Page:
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Reptile Center

Preparing for Your First Pet Snake


Snake Bytes: Tips on Getting Your First Snake 


So you’ve decided you want a pet snake. Great! They make fantastic pets. But before you rush off to get one, sit down and have a bit of a read first. PetMD has a few tips to help you on your way.


#1 Choose a good starter snake. You might think any old snake will do, but you would be wrong. Many experts would recommend the corn snake, ball python, and king snake for beginners.


#2 Know the risks. We’re not just talking bites here (though the risk is small, accidents can happen). Snakes, like all reptiles, carry Salmonella, which can leave you feeling quite ill (it’s not a good idea to have a snake with kids under five because of this). If you have children in the house, make sure they learn to wash their hands after handling the snake. And you? Wash your hands, too!


#3 Understand what snakes like. Snakes are, by nature, solitary creatures. They most definitely do not enjoy crowds or loud noises, so you can just forget about taking them to see the latest Britney Spears concert. And because of this solitary nature, it’s best to just have one snake. Try to keep the snake handling to a minimum, as most snakes aren't the touchy-feely type. However, you do need to handle your snake for about five minutes a day so it is accustomed to human contact. They also love consistency and routine (who knew?), so stick to the same routine for feeding, changing of water, and cleaning the tank.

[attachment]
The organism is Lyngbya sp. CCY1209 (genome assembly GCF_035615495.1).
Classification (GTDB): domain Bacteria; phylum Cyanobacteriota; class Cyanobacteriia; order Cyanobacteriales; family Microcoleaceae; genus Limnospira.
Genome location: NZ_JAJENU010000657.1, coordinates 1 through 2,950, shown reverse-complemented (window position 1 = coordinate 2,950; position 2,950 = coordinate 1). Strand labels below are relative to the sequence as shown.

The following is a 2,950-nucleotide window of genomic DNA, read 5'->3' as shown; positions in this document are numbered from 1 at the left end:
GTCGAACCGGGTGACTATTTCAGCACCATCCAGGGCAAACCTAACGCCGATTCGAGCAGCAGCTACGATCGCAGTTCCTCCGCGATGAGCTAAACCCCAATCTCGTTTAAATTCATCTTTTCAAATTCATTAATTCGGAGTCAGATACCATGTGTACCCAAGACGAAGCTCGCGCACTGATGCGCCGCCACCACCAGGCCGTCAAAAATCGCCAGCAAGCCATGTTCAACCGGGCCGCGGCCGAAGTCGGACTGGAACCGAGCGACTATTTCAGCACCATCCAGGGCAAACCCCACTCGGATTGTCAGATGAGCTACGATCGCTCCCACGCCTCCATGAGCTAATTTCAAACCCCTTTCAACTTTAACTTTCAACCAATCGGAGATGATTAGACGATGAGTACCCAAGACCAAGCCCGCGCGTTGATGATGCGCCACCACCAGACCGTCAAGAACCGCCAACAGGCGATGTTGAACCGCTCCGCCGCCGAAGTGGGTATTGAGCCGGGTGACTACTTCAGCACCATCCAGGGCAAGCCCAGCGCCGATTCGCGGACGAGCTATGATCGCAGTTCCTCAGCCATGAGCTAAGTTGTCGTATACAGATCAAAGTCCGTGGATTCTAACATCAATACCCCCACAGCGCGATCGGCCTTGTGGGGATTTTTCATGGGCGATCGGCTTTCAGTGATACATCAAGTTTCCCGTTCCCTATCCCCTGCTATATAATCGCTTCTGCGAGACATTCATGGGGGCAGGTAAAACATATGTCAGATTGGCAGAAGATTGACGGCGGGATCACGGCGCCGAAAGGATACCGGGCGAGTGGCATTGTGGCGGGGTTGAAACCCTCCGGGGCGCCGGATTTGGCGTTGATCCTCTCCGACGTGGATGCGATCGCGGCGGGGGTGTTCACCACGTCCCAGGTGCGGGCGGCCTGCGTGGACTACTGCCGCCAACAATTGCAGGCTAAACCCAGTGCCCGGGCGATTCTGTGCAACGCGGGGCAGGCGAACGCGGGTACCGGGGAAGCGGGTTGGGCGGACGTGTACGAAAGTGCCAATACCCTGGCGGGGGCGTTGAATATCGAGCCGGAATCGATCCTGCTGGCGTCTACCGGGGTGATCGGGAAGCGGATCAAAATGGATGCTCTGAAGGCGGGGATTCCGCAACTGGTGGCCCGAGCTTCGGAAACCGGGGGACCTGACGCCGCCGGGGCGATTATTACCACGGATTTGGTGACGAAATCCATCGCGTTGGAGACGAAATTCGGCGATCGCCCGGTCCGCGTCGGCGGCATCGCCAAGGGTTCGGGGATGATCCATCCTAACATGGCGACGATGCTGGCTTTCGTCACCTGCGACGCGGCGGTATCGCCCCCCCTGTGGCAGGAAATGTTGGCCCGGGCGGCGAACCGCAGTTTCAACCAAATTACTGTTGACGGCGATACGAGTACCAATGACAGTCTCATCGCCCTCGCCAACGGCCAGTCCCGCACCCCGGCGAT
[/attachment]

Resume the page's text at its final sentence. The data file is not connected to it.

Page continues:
#4 The right environment is key. Now this doesn't mean you have to grab some dirt, water, and flora from the tropical rainforests of South America, but you do need to create the right environment for your pet snake to live and thrive in. This means maintaining the temperature and humidity at the proper levels. A good way to do this is to fit the tank with a thermometer and gauge. A heat lamp is an excellent heat source, but only use this for half the tank, as your snake likes having a cool retreat to hang out in from time to time, too. Heat rocks look nice, but in reality they are not safe for a snake's sensitive skin. A plant placed cleverly inside the tank, along with an extra water bowl under the lamp, can also help you reach the desired level of humidity. But if you live in a dry environment, you may want to place a humidifier near (not in) the tank.


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